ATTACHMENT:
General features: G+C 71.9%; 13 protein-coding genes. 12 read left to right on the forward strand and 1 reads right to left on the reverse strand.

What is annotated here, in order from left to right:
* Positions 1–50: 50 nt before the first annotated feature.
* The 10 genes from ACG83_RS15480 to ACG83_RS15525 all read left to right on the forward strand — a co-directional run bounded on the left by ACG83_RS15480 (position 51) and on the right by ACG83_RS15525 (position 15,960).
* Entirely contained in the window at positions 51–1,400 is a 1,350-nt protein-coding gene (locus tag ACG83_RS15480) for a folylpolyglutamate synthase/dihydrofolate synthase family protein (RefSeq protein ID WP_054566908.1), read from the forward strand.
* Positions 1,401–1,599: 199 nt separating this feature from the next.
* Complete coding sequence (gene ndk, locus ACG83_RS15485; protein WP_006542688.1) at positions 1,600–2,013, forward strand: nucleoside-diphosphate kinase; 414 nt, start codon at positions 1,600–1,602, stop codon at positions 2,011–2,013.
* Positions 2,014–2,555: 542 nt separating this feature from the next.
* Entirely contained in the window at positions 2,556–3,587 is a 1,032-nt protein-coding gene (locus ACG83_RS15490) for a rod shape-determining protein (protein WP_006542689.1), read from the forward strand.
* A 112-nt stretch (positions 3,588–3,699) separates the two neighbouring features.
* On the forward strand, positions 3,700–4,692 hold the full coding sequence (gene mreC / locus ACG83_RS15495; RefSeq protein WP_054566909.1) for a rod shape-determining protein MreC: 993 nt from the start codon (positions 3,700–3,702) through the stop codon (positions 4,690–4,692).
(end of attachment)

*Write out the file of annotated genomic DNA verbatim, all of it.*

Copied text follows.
General features: G+C 71.9%; 13 protein-coding genes. 12 read left to right on the forward strand and 1 reads right to left on the reverse strand.

What is annotated here, in order from left to right:
* Positions 1–50: 50 nt before the first annotated feature.
* The 10 genes from ACG83_RS15480 to ACG83_RS15525 all read left to right on the forward strand — a co-directional run bounded on the left by ACG83_RS15480 (position 51) and on the right by ACG83_RS15525 (position 15,960).
* Entirely contained in the window at positions 51–1,400 is a 1,350-nt protein-coding gene (locus tag ACG83_RS15480) for a folylpolyglutamate synthase/dihydrofolate synthase family protein (RefSeq protein ID WP_054566908.1), read from the forward strand.
* Positions 1,401–1,599: 199 nt separating this feature from the next.
* Complete coding sequence (gene ndk, locus ACG83_RS15485; protein WP_006542688.1) at positions 1,600–2,013, forward strand: nucleoside-diphosphate kinase; 414 nt, start codon at positions 1,600–1,602, stop codon at positions 2,011–2,013.
* Positions 2,014–2,555: 542 nt separating this feature from the next.
* Entirely contained in the window at positions 2,556–3,587 is a 1,032-nt protein-coding gene (locus ACG83_RS15490) for a rod shape-determining protein (protein WP_006542689.1), read from the forward strand.
* A 112-nt stretch (positions 3,588–3,699) separates the two neighbouring features.
* On the forward strand, positions 3,700–4,692 hold the full coding sequence (gene mreC / locus ACG83_RS15495; RefSeq protein WP_054566909.1) for a rod shape-determining protein MreC: 993 nt from the start codon (positions 3,700–3,702) through the stop codon (positions 4,690–4,692).